“This memorial and this cross have stood for almost one full century,” Judge J. Harvie Wilkinson, III wrote. “Life and change flow by the small park in the form of impatient cars and trucks. That is disturbance enough. Veterans Memorial Park may not be Arlington National Cemetery, but it is the next thing to it. I would let the cross remain and let those honored rest in peace.”
In another dissent, Judge Paul Niemeyer argues the panel misinterpreted previous cases involving the separation of church and state, and that the decision puts similar monuments across the country at risk.
“The panel, in a 2-1 decision, will now have the monument removed or destroyed because, as it concludes, its presence on public land amounts to a violation of the Establishment Clause, although no Supreme Court case has ever held that the Establishment Clause prohibits such monuments,” Niemeyer wrote. “Indeed, it has held to the contrary – that ‘the Establishment Clause of the First Amendment allows the display’ of monuments like the one here.”
Michael Riddick, an Army veteran and Clinton resident, hopes the Supreme Court will rule on the issue. He called the Court of Appeals’ decision not to rehear the case “an injustice to veterans as a whole.”
“As a veteran, I think having an honor bestowed upon any given war, or any veteran, is a huge undertaking,” Riddick said, “But also it shows that the community and the nation cares and is by way of saying thank you for what we’ve sacrificed for.”
However, Monica Miller, senior council for the AHA Appignani Humanist Legal Center, she believes the case will be picked up by the Supreme Court.
Miller said the Supreme Court would typically only review cases in which there is a substantial division of opinions among the lower courts. In general, she said, courts have ruled memorial crosses are unconstitutional.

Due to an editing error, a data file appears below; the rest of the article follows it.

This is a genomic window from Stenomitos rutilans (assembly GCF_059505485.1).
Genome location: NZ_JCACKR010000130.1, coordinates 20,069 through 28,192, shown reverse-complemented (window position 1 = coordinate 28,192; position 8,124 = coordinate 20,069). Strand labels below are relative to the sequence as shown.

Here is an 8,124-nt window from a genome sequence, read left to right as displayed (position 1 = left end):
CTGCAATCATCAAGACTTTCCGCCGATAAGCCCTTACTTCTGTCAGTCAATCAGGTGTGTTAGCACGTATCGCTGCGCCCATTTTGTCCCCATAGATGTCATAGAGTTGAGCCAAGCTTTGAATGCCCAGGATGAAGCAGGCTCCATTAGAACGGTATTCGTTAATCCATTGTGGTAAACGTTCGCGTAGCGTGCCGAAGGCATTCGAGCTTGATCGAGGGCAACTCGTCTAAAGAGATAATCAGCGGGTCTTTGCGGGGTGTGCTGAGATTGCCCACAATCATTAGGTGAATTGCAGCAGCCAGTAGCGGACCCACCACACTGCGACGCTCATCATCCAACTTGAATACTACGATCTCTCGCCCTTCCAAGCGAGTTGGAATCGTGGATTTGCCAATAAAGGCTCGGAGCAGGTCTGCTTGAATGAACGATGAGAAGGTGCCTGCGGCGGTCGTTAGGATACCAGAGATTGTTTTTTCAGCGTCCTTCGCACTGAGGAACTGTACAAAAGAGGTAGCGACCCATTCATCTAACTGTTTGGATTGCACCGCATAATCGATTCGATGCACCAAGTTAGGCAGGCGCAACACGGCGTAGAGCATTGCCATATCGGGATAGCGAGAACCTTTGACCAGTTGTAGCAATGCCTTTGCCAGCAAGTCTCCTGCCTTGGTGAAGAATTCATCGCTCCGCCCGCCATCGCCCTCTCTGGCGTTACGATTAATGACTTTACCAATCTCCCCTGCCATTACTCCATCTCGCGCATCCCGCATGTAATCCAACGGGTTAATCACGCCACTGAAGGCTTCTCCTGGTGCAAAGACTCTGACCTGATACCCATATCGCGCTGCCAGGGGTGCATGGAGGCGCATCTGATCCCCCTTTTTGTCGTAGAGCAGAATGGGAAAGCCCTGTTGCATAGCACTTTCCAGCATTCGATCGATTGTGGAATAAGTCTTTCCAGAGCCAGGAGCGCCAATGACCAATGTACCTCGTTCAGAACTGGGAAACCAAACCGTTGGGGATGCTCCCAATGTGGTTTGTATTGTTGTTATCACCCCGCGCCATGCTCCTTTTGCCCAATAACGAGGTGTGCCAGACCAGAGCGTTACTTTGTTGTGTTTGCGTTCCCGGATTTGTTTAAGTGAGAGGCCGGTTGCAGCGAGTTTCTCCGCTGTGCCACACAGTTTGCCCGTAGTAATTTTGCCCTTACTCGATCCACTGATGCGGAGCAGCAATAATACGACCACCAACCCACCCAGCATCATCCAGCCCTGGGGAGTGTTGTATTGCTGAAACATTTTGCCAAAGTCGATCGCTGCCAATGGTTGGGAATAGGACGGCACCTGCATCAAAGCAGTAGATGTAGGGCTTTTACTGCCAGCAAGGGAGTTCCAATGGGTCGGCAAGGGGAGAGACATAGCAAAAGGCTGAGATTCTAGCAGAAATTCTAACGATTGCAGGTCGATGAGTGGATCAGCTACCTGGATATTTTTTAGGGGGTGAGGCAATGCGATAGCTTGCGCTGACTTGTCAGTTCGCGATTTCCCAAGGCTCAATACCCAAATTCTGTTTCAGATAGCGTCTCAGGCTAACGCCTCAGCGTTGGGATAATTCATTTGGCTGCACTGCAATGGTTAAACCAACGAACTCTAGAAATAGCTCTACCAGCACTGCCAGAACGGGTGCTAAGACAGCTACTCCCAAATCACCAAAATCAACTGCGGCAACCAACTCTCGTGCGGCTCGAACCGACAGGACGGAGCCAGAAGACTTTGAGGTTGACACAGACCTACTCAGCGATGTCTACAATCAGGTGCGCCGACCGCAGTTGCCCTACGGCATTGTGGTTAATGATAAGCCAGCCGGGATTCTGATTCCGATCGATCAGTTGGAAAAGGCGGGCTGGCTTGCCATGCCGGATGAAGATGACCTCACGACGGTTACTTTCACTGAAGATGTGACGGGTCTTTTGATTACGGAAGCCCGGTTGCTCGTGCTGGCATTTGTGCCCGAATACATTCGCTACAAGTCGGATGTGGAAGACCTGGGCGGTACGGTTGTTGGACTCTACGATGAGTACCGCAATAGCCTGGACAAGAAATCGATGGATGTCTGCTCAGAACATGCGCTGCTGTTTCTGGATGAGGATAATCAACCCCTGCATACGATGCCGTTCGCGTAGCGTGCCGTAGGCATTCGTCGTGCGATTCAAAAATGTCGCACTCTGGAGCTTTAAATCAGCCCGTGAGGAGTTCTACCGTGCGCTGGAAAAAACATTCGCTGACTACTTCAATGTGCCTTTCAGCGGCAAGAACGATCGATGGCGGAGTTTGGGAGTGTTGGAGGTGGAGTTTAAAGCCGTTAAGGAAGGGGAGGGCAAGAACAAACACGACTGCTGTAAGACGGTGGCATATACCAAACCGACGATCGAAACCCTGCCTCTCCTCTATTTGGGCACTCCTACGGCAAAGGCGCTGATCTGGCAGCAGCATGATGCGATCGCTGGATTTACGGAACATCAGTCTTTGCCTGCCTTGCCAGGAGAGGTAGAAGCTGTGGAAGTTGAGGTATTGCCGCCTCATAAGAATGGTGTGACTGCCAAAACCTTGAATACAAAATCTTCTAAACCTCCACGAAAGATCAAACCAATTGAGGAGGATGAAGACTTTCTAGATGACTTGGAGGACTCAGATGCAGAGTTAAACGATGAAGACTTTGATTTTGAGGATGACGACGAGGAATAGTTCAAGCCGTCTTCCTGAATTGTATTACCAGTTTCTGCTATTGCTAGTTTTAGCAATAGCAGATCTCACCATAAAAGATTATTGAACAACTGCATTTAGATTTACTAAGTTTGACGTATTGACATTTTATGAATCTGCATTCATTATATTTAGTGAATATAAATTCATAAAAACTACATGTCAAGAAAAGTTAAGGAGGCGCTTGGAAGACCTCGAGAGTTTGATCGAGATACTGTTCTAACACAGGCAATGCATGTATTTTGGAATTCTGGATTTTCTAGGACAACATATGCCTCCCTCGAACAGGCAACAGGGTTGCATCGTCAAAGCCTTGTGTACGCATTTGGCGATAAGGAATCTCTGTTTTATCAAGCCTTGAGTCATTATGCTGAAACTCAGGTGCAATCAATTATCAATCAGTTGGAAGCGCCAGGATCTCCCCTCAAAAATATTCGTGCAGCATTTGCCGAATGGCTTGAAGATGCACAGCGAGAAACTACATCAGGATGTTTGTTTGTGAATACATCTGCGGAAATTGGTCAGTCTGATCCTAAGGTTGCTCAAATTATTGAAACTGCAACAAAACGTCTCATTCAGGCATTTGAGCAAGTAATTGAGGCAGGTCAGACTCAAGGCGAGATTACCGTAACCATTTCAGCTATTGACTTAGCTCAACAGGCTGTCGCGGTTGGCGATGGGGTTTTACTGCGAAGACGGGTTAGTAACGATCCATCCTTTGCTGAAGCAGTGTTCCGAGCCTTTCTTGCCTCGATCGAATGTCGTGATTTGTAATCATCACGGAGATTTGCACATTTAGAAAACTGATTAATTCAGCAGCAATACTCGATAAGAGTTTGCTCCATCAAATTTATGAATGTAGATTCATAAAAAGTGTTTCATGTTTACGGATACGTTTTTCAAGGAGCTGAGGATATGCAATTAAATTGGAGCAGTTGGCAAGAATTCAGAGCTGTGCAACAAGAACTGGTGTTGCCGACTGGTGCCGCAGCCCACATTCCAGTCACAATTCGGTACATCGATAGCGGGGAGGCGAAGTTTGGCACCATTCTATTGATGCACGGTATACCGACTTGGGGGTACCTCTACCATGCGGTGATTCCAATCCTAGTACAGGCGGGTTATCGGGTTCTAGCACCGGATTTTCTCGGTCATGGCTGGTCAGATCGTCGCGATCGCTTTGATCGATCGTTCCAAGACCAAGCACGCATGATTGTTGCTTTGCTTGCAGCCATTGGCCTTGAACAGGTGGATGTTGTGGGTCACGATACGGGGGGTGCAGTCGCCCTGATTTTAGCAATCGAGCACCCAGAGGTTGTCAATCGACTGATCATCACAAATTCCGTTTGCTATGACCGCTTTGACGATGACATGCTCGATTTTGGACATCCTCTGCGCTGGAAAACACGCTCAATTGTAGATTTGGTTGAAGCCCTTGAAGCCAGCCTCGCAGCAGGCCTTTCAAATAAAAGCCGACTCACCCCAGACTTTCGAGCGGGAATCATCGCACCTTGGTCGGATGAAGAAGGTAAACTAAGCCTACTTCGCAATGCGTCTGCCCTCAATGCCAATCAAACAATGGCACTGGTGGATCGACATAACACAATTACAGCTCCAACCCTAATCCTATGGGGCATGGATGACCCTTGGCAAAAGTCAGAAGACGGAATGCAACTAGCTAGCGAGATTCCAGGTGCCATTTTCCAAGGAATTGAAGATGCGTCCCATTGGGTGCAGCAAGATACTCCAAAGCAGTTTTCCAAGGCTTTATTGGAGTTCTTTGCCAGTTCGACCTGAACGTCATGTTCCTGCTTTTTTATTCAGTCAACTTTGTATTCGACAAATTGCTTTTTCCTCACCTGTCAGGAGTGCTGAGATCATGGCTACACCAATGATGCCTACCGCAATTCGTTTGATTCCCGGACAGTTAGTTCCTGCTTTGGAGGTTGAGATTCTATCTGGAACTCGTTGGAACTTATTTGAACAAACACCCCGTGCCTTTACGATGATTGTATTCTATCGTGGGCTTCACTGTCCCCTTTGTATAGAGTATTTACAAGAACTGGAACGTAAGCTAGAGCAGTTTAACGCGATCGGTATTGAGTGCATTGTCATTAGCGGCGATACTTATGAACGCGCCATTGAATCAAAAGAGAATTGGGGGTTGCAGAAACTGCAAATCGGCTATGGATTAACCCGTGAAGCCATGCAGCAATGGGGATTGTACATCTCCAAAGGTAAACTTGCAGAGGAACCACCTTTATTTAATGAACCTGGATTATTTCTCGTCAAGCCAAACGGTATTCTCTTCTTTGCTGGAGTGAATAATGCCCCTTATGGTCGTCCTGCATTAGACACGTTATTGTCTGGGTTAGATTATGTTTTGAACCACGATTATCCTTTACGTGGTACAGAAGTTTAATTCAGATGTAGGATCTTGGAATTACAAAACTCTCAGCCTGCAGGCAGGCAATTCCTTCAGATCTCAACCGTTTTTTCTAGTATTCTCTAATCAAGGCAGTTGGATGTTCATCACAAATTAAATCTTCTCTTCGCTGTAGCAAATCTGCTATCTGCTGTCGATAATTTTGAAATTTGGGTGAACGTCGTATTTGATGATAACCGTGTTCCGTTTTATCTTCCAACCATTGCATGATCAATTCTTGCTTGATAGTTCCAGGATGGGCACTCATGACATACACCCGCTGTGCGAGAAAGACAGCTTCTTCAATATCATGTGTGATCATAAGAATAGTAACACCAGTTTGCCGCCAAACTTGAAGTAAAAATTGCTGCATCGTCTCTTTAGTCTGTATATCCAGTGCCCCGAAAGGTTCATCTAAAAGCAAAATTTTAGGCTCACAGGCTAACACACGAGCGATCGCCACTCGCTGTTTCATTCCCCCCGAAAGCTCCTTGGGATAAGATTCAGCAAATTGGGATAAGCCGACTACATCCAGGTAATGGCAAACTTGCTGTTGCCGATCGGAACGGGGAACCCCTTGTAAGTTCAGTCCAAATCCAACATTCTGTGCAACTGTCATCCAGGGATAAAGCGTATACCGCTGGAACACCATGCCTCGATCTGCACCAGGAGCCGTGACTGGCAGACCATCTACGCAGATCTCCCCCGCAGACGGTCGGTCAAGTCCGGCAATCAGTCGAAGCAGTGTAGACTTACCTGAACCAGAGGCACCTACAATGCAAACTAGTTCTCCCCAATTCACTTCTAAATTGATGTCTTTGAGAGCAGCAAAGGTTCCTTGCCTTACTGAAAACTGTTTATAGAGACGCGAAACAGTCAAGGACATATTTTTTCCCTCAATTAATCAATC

“This is a big win not only for separation of church and state but for all non-Christian veterans who are excluded from an enormous Christian cross war memorial,” Miller, said. “The court correctly upheld its previous ruling that the cross unconstitutionally endorses Christianity and favors Christian soldiers to the exclusion of all others.”
Riddick does not believe the memorial has religious significance, but he can understand people who might drive by the structure without any further context might see it as sacred.
“Once you start diving into the weeds and pulling back the peels on the onion, it’s like okay, it’s not a religious symbol, it’s an article that’s honoring veterans, and their perception would change,” he said.
Bob Wess, an air force veteran who lives in Bowie, called the court’s decision not to rehear the case a “political decision” rather than a “judicial decision.”
“It really represents, in my opinion, about 60 years of a judicial shift to the left, and in many ways, the decision simply lacks common sense. The memorial was put in place by individuals within the local community, and it represents their particular values,” Wess said.
In 2015, a district court ruled the Peace Cross served a primarily secular purpose.